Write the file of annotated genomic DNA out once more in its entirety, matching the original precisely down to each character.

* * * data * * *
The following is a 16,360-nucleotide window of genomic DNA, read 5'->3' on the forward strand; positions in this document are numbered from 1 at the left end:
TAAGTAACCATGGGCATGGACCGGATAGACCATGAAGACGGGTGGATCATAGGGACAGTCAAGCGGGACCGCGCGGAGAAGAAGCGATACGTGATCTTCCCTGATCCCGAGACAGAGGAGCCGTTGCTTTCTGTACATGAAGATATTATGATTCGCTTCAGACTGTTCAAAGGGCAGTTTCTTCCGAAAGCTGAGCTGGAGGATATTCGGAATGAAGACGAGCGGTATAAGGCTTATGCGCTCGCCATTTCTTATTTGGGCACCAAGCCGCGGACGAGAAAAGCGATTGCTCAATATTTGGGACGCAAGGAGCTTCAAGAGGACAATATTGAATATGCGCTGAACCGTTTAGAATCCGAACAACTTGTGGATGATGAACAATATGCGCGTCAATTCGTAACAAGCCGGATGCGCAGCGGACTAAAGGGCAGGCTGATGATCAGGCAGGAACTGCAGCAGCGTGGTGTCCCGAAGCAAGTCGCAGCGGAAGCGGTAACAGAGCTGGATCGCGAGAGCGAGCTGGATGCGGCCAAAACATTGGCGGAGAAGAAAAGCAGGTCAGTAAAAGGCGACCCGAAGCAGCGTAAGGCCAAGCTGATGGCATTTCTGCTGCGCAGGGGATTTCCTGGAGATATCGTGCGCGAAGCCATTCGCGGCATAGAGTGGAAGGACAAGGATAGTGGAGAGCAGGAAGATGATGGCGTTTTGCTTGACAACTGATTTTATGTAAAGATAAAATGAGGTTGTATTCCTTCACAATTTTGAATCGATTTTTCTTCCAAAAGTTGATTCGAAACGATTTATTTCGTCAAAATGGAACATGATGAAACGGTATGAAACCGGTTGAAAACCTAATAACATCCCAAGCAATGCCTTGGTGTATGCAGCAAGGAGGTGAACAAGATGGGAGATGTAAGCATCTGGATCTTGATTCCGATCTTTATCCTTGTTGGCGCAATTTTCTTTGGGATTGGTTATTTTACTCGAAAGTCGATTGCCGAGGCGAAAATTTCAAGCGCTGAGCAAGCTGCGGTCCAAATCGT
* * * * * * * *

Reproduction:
The following is a 16,360-nucleotide window of genomic DNA, read 5'->3' on the forward strand; positions in this document are numbered from 1 at the left end:
TAAGTAACCATGGGCATGGACCGGATAGACCATGAAGACGGGTGGATCATAGGGACAGTCAAGCGGGACCGCGCGGAGAAGAAGCGATACGTGATCTTCCCTGATCCCGAGACAGAGGAGCCGTTGCTTTCTGTACATGAAGATATTATGATTCGCTTCAGACTGTTCAAAGGGCAGTTTCTTCCGAAAGCTGAGCTGGAGGATATTCGGAATGAAGACGAGCGGTATAAGGCTTATGCGCTCGCCATTTCTTATTTGGGCACCAAGCCGCGGACGAGAAAAGCGATTGCTCAATATTTGGGACGCAAGGAGCTTCAAGAGGACAATATTGAATATGCGCTGAACCGTTTAGAATCCGAACAACTTGTGGATGATGAACAATATGCGCGTCAATTCGTAACAAGCCGGATGCGCAGCGGACTAAAGGGCAGGCTGATGATCAGGCAGGAACTGCAGCAGCGTGGTGTCCCGAAGCAAGTCGCAGCGGAAGCGGTAACAGAGCTGGATCGCGAGAGCGAGCTGGATGCGGCCAAAACATTGGCGGAGAAGAAAAGCAGGTCAGTAAAAGGCGACCCGAAGCAGCGTAAGGCCAAGCTGATGGCATTTCTGCTGCGCAGGGGATTTCCTGGAGATATCGTGCGCGAAGCCATTCGCGGCATAGAGTGGAAGGACAAGGATAGTGGAGAGCAGGAAGATGATGGCGTTTTGCTTGACAACTGATTTTATGTAAAGATAAAATGAGGTTGTATTCCTTCACAATTTTGAATCGATTTTTCTTCCAAAAGTTGATTCGAAACGATTTATTTCGTCAAAATGGAACATGATGAAACGGTATGAAACCGGTTGAAAACCTAATAACATCCCAAGCAATGCCTTGGTGTATGCAGCAAGGAGGTGAACAAGATGGGAGATGTAAGCATCTGGATCTTGATTCCGATCTTTATCCTTGTTGGCGCAATTTTCTTTGGGATTGGTTATTTTACTCGAAAGTCGATTGCCGAGGCGAAAATTTCAAGCGCTGAGCAAGCTGCGGTCCAAATCGT